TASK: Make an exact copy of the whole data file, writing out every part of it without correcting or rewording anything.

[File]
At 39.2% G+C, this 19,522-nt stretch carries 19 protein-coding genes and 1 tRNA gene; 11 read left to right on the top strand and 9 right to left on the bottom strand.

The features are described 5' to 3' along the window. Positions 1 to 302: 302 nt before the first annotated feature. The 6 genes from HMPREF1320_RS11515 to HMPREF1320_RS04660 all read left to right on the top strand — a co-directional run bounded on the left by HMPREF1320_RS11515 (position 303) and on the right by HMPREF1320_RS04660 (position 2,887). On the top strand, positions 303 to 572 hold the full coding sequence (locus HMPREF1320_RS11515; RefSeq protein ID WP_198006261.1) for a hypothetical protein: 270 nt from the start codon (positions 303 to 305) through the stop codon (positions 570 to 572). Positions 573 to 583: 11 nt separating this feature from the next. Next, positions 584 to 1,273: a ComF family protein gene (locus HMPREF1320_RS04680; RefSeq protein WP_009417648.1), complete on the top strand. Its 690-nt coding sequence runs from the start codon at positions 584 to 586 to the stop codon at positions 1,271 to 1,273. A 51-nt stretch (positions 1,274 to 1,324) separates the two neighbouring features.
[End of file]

At 39.2% G+C, this 19,522-nt stretch carries 19 protein-coding genes and 1 tRNA gene; 11 read left to right on the top strand and 9 right to left on the bottom strand.

The features are described 5' to 3' along the window. Positions 1 to 302: 302 nt before the first annotated feature. The 6 genes from HMPREF1320_RS11515 to HMPREF1320_RS04660 all read left to right on the top strand — a co-directional run bounded on the left by HMPREF1320_RS11515 (position 303) and on the right by HMPREF1320_RS04660 (position 2,887). On the top strand, positions 303 to 572 hold the full coding sequence (locus HMPREF1320_RS11515; RefSeq protein ID WP_198006261.1) for a hypothetical protein: 270 nt from the start codon (positions 303 to 305) through the stop codon (positions 570 to 572). Positions 573 to 583: 11 nt separating this feature from the next. Next, positions 584 to 1,273: a ComF family protein gene (locus HMPREF1320_RS04680; RefSeq protein WP_009417648.1), complete on the top strand. Its 690-nt coding sequence runs from the start codon at positions 584 to 586 to the stop codon at positions 1,271 to 1,273. A 51-nt stretch (positions 1,274 to 1,324) separates the two neighbouring features.